Get money-saving tips in your inbox.

Stay on top of personal finance tips from our money experts!

News & Resources

Where's Canada's Housing Market Headed?

June 18, 2014
3 mins
Couple moving into their new apartment

In May, existing-home sales in Canada recorded their biggest month-over-month increase in almost four years, according to the Canadian Real Estate Association. The realtor's trade group added that 80% of the local housing markets it regularly tracks posted stronger sales with Calgary, Greater Toronto and Montreal showing the largest gains.

Additionally, national home sales increased 5.9% overall in May from April and the average price of a Canadian home rose 7.1% to $416,584 from the same month last year. Interestingly, if Vancouver and Toronto are eliminated from the calculations, the average home price drops to $336,373 with the year-over-year increase shrinking to 5.3%.

CREA notes that 2014 sales got off to a slow start after a brutal winter, which caused a shortage of listings in many markets and resulted in less than anticipated sales activity. However, the rise in listings in April and May, once the weather improved, created increased buying opportunities.

How does the rest of the year shape up?

CREA expects that interest rates may not rise until the close of 2014 and it forecasts national sales to reach 463,400 units to finish the year. This is 1.2% higher compared to 2013. British Columbia is expected to post an 8.3% year-over-year increase followed by Alberta's 3.8% rise, but sales in Saskatchewan, Manitoba, and Ontario will remain in line with 2013 levels, notes CREA. A 1.7% dip in sales is expected in Quebec, a 4.2% decline is projected in New Brunswick and a 5.1% drop will likely take place in Nova Scotia. Sales in Newfoundland and Labrador sales will decrease by about 2.6%.

Looking out to 2015, CREA suggests the economy, jobs and income levels will continue to improve accompanied by slow and gradual increases in variable and fixed mortgage interest rates. Even though these are opposing factors, CREA expects the housing markets with softer sales and more affordable prices will benefit most. Markets with less affordable prices will tend to be more sensitive to higher mortgage rates, meaning it will be more challenging to make higher payments or to qualify for mortgage financing. Weighing these factors, CREA expects Manitoba, Saskatchewan and Alberta will experience the biggest gains with sales climbing 2.5% to 5%, approximately. Conversely, B.C. and Ontario sales should change very little.

Also, CREA estimates 2015 sales will reach about 467,800 units nationally, up 0.9% from 2014, with the average cost of a home edging up 0.7%to $407,300.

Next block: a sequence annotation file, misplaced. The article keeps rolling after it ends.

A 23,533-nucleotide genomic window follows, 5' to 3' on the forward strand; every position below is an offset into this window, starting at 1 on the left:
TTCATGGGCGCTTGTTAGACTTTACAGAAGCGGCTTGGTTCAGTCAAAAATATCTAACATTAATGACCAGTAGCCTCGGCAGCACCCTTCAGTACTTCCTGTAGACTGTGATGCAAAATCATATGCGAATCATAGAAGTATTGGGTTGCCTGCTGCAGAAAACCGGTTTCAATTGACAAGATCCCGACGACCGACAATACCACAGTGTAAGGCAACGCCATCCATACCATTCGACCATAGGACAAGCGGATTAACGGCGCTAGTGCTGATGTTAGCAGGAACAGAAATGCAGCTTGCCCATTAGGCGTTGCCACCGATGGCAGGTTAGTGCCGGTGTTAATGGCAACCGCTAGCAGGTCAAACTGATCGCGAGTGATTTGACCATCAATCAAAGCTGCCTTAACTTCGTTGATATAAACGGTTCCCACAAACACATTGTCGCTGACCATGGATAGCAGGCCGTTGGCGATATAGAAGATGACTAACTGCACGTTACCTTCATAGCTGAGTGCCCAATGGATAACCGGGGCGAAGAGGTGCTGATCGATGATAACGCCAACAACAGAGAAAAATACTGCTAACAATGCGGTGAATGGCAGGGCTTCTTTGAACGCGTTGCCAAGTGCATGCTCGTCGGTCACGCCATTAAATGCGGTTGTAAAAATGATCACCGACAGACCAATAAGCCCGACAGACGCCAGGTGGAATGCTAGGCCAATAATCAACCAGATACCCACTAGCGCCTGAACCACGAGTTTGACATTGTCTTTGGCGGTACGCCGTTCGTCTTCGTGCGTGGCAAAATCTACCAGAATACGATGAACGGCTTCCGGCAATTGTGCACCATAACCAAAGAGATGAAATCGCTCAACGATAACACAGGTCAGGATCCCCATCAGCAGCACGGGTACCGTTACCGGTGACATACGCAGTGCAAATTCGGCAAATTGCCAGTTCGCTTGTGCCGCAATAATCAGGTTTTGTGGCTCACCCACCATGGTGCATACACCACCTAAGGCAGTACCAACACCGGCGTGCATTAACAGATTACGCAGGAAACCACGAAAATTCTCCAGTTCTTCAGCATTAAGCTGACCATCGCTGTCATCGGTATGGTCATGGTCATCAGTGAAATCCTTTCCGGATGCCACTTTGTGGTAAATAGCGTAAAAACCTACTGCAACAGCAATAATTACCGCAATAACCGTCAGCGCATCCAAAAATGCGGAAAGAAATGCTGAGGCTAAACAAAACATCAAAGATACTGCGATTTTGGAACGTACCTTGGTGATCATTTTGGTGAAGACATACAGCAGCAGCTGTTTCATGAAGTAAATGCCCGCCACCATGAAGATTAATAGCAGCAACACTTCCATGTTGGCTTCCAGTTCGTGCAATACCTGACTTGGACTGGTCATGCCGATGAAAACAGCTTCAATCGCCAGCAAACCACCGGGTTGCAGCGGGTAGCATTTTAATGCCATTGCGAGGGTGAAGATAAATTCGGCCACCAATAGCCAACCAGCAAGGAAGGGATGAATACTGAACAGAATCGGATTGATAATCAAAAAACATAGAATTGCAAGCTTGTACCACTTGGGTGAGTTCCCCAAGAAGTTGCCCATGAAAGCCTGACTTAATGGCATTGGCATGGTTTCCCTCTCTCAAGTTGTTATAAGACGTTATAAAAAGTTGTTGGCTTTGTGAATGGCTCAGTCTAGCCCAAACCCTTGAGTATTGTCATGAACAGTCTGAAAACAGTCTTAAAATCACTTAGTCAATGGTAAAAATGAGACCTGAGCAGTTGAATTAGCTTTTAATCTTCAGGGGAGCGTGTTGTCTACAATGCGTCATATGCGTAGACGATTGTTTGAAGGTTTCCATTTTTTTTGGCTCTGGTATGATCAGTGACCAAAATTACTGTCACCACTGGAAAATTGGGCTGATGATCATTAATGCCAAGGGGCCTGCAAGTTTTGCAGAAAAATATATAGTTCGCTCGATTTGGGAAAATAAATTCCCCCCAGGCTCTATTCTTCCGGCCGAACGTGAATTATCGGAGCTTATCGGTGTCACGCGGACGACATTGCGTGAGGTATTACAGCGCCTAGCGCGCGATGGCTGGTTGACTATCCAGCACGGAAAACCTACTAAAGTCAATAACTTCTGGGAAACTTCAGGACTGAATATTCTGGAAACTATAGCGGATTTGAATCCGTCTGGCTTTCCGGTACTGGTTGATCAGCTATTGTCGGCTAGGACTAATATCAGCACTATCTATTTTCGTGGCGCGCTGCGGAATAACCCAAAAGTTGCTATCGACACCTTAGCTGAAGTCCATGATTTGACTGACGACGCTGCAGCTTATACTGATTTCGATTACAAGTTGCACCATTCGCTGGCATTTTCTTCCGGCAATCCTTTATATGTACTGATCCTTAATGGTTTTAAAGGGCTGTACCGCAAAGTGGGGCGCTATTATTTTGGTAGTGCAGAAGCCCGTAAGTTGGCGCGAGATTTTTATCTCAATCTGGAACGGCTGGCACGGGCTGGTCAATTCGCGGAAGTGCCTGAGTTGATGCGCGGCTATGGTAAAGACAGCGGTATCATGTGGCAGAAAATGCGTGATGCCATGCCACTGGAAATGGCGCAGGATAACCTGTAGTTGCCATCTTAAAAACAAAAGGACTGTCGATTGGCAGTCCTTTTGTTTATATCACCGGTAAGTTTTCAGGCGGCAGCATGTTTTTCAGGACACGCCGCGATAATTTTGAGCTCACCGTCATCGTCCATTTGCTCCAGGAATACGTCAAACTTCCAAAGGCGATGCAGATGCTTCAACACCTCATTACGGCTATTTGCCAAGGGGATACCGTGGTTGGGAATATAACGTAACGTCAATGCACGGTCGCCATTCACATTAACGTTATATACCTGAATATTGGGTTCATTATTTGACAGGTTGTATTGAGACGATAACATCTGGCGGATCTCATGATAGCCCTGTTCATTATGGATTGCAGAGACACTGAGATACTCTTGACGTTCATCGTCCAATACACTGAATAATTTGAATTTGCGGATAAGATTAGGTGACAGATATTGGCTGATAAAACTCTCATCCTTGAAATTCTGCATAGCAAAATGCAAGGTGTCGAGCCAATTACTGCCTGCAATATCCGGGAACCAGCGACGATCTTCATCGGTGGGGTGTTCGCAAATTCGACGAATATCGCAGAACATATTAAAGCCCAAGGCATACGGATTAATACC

These same Canadian house prices are deemed to be "disarmingly high" according to the International Monetary Fund, which lists Canada close to the top of a list of countries with financially troubling and overvalued housing markets. According to IMF data, house prices in Canada are 33% above their historical average when compared to incomes and 87% above their historical average compared with rents.

The Bank of Canada has also said that because higher housing prices have been offset by lower mortgage interest rates, Canadians are increasingly vulnerable should rates begin to rise and if economic shocks, such as high unemployment materialize.

The BoC recognizes that high household debt-to-asset ratios and debt-service ratios would increase the likelihood of bankruptcy in individuals if their debt burdens become unsustainable because of a jump in interest rates or if their homeowner equity was eliminated by a decline in house prices.

But observers are quick to point out that over the past few years, the Canadian government has initiated several changes to take away some of the housing market's risk by raising the minimum down payment level to five percent and cutting the maximum amortization period from 40 to 25 years.

Others, such as Bank of Montreal economist Robert Kavcic believe that Canada's housing market would be more than able to withstand a modest 2% interest rate increase providing that it is implemented slowly, over one or two years. Kavcic's assumptions, noted in a CBC post, are based on incomes rising by a modest three percent per year over that time, which is reasonable considering the 3.1% pace that Statistics Canada reports.

Latest life insurance articles

10 Life insurance myths debunked
Life insurance is for someone older or has kids, right? Wrong. Let’s debunk life insurance myths and learn why everyone needs some form of coverage.
6 mins read
Do you need life insurance? A primer for Canadians
Life insurance isn’t a one-size-fits all solution. But if you have dependents, it can be an important financial safety net for those you love.
7 mins read
Why life insurance should be part of estate planning for new parents
Life insurance is one of the best ways new parents can protect their family and help loved ones in the event of your unexpected death.
5 mins read

Subscribe to our newsletter

Stay on top of our latest offers, relevant news and tips!

Thanks for joining!

You'll be hearing from us shortly - stay tuned.